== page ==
29 Responses to “Batman: The Dark Knight Rises part 15”
  1. George Poles says:

    Thanks for yet another hugely insightful and thought-provoking analysis. This made me look again at Bane’s arc. I had a completely different take – Bane had successfully usurped Batman as Gotham’s Dark Knight, the man behind the mask who enforces the law (Batman for Gordon and those behind Gordon, Bane for Talia). By returning and defeating Bane, Bruce/Batman has replaced Bane in his turn and resumed his role. As a true believer in *himself* Bane needs to defeat Bruce by his own hand [as an aside, this makes me think of the Rex Nemorensis, the high priest of Diana at Lake Nemi who was a slave who had murdered his predecessor]. I didn’t think he planned to run, he just needed to be standing over the defeated Bat when the clock ticked down. In this instance, Talia has asked too much of him, requiring to give up all ego in her service.

    • Todd says:

      That is certainly another possibility.

    • ShireNomad says:

      I had yet another take on it. Bane is tasked with guarding a man for eleven minutes. This man has, in one busy night, announced his presence to the city, freed 3000 cops and organized them for a march on Bane’s HQ, organized yet more allies to take the reactor, the tunnel, and three armored convoys, and injured Bane himself to the point where Bane would be defeated were Talia not available with an unexpected backstab. Furthermore, this man has proven that he cannot be considered contained, even when stuck at the bottom of an inescapable pit with a broken back. In eleven minutes (as we shall indeed see), such a man can do an incredible amount of damage to Talia’s plan.

      Previously, Bane had been working on the assumption that he could control Batman, that he was Batman’s superior in every way, that he had defeated him in every way. He now knows that is not the case; Batman has beaten HIM in every way. So Bane, while momentarily back in control of the situation (again, due to Talia, not Bane’s own ability), cannot assume that this will still be true eleven minutes from now.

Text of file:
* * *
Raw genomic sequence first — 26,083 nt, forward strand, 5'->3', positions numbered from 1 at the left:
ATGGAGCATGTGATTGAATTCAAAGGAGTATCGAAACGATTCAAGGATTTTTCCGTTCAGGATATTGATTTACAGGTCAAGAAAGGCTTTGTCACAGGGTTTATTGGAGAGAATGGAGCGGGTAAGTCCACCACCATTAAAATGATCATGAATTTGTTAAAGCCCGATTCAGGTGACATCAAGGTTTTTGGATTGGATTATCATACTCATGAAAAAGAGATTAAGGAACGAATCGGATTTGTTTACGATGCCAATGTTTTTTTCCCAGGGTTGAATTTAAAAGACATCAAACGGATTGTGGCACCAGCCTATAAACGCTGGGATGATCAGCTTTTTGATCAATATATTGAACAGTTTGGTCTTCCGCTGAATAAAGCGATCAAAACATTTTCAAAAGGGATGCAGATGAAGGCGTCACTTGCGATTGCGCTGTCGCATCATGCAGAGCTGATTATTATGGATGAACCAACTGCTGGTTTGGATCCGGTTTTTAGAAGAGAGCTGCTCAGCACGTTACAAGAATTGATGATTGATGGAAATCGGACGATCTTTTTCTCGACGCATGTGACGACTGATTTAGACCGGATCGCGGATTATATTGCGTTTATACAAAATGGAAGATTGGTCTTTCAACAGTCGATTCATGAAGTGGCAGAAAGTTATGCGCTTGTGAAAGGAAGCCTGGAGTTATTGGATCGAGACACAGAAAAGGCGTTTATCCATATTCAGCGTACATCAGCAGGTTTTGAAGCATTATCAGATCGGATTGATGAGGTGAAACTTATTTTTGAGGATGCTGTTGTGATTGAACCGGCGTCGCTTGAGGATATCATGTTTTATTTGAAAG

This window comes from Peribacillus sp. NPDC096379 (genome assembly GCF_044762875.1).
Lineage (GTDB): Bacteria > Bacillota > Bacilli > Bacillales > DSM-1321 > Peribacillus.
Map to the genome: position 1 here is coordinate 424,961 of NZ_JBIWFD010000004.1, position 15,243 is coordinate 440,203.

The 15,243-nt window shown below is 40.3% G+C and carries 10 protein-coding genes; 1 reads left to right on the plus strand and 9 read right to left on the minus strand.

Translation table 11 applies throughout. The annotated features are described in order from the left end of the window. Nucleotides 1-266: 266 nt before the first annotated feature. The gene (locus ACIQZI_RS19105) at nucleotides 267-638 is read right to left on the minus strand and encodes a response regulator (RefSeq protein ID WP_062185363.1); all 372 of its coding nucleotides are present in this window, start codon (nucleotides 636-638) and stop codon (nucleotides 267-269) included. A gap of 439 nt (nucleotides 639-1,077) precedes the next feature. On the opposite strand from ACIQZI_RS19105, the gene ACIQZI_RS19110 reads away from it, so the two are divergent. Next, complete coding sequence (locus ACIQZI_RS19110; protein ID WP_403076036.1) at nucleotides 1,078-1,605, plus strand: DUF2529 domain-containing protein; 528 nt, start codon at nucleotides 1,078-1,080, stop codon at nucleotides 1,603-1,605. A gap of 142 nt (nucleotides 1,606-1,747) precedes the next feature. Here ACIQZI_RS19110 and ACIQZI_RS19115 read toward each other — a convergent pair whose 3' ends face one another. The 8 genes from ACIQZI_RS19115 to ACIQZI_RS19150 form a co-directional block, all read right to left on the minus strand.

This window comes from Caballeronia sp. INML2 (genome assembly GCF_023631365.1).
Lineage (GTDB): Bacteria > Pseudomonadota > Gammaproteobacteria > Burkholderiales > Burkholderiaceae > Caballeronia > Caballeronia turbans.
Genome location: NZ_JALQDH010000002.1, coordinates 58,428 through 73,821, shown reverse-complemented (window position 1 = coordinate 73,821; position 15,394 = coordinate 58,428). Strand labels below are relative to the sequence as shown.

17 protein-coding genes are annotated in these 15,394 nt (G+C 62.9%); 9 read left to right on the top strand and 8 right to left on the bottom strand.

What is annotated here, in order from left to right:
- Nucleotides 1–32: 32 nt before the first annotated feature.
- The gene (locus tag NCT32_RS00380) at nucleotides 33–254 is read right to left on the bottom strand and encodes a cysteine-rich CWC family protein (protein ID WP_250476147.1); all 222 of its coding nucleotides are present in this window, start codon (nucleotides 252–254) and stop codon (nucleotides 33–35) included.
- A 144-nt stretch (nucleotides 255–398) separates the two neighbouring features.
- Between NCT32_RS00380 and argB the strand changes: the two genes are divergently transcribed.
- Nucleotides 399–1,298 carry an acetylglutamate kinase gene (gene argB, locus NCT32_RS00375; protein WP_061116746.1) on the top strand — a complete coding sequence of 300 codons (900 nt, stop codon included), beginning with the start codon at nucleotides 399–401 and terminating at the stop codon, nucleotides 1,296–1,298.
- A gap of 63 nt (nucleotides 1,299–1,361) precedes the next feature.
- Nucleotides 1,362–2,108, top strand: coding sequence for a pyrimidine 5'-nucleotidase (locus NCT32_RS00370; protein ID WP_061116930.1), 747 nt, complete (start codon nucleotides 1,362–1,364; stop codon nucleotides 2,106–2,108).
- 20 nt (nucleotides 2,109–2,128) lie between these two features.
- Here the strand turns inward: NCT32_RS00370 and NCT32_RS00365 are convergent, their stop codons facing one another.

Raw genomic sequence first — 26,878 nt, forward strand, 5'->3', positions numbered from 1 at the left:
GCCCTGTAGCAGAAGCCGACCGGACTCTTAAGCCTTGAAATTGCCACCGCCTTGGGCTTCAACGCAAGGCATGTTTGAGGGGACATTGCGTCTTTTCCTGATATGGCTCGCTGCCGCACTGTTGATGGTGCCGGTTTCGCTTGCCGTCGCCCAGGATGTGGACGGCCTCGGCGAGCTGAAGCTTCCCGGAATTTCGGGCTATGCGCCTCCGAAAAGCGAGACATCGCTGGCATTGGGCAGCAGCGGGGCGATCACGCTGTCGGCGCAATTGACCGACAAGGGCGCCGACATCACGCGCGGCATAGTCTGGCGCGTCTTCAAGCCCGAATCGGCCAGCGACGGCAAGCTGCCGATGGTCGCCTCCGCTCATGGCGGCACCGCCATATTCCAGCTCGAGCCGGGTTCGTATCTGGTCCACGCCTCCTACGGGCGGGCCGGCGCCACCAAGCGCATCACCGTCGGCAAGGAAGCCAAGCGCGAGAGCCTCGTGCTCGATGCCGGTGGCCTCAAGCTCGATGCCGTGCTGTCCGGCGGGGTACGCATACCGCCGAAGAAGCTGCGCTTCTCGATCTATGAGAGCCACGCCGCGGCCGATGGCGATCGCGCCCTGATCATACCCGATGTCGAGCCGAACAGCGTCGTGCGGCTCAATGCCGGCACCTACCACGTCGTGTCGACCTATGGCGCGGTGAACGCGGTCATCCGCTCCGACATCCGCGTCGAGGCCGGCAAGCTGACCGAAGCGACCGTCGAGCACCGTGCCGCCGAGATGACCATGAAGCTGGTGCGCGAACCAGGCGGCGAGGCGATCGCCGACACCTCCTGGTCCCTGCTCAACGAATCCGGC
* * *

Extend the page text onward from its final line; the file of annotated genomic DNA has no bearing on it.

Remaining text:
So what will Bane do against such a man? Like all true members of the League of Shadows, he will do what is necessary, and remove the Batman from the world entirely. Only then is Talia’s plan guaranteed success.

    • Jack says:

      Thank you Todd, I’ve been eagerly awaiting your take on Rises.

      The way I see it, Bane was annoyed that Batman caused him pain, and as revenge decided to finish him off before the bomb detonated simply as a point of honour.

  2. I don’t mean to sound snippy here, but why do so many people feel so slighted that the villains – particularly Bane, who many feel is an inferior nemesis compared to Heath Ledger’s Joker – don’t get these giant, grandiose death scenes? Are they even worth the trouble? Yes, both Talia’s and Bane’s deaths seemed anti-climactic in the moment, but I am reminded, especially in the wake of the tragic Colorado theater shooting, that glorifying such monsters lends them a celebrity/credibility they simply do not deserve. In a way, it’s like saying, “Boy, they sure killed their share of innocent civilians in cold blood, but I do wish they could have gone out in a bigger blaze of glory. They did put in the extra effort, after all. I think we should respect that.” Or maybe, as usual, I’m overreaching a bit.

    I thought Bane, by the way, was already defeated by Batman in rather spectacular fashion – his mask broken, reduced to a simpering child on the marble floor at the Caped Crusader’s feet. So getting blasted by the Batpod was just icing on the cake. And it was nice to see Talia bite the dust in the same basic way as her father – in a moving vehicle, crashing headlong from one city level down to another. (I also think she pre-timed the reactor to flood should anyone attempt to tamper with it – thus Lucius’ surprised reaction as he’s priming the machine to be reconnected with its source. So it’s not that she’s being theatrical so much as practical.)

    • Todd says:

      Good catch with Talia re-enacting Ra’s’s death.

      I don’t feel slighted by the villains’ deaths, I was just surprised that at one moment Bane is given pathos and in another he’s summarily dismissed. And I’m a little surprised that Batman doesn’t even check to see if Talia is still alive, but has tender conversations with Catwoman and Gordon.

      • I don’t mean to nitpick your thesis. My argument comes from a recent article quoting Mark Millar on the “Bane vs Catwoman thing” ( and also a conversation I had with a trusted friend and colleague, who thought Talia had a “pretty lame” death scene. I just didn’t mind either in retrospect, since the Nolans don’t seem to include things off-handedly.